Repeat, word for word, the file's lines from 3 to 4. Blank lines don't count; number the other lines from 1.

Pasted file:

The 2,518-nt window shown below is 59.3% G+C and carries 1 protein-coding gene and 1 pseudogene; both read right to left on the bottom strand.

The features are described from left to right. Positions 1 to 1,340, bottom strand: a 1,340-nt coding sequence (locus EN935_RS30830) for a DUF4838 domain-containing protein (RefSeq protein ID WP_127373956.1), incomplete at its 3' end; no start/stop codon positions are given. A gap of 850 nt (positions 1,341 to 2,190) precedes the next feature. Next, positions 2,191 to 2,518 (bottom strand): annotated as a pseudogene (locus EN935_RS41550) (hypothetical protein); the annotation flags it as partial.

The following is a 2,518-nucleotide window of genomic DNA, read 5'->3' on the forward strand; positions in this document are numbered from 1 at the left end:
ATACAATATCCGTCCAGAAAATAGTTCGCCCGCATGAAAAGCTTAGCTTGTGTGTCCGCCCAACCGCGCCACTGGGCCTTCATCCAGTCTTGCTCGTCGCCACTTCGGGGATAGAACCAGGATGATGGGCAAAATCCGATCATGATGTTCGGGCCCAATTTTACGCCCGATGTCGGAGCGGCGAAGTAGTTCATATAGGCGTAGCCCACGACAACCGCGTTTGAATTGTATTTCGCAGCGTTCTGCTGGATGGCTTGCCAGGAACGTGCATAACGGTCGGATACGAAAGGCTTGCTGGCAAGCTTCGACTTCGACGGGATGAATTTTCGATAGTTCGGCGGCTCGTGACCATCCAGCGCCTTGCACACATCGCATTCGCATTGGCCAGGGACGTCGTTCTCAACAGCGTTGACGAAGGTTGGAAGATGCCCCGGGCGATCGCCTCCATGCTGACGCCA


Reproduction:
The following is a 2,518-nucleotide window of genomic DNA, read 5'->3' on the forward strand; positions in this document are numbered from 1 at the left end:
ATACAATATCCGTCCAGAAAATAGTTCGCCCGCATGAAAAGCTTAGCTTGTGTGTCCGCCCAACCGCGCCACTGGGCCTTCATCCAGTCTTGCTCGTCGCCACTTCGGGGATAGAACCAGGATGATGGGCAAAATCCGATCATGATGTTCGGGCCCAATTTTACGCCCGATGTCGGAGCGGCGAAGTAGTTCATATAGGCGTAGCCCACGACAACCGCGTTTGAATTGTATTTCGCAGCGTTCTGCTGGATGGCTTGCCAGGAACGTGCATAACGGTCGGATACGAAAGGCTTGCTGGCAAGCTTCGACTTCGACGGGATGAATTTTCGATAGTTCGGCGGCTCGTGACCATCCAGCGCCTTGCACACATCGCATTCGCATTGGCCAGGGACGTCGTTCTCAACAGCGTTGACGAAGGTTGGAAGATGCCCCGGGCGATCGCCTCCATGCTGACGCCA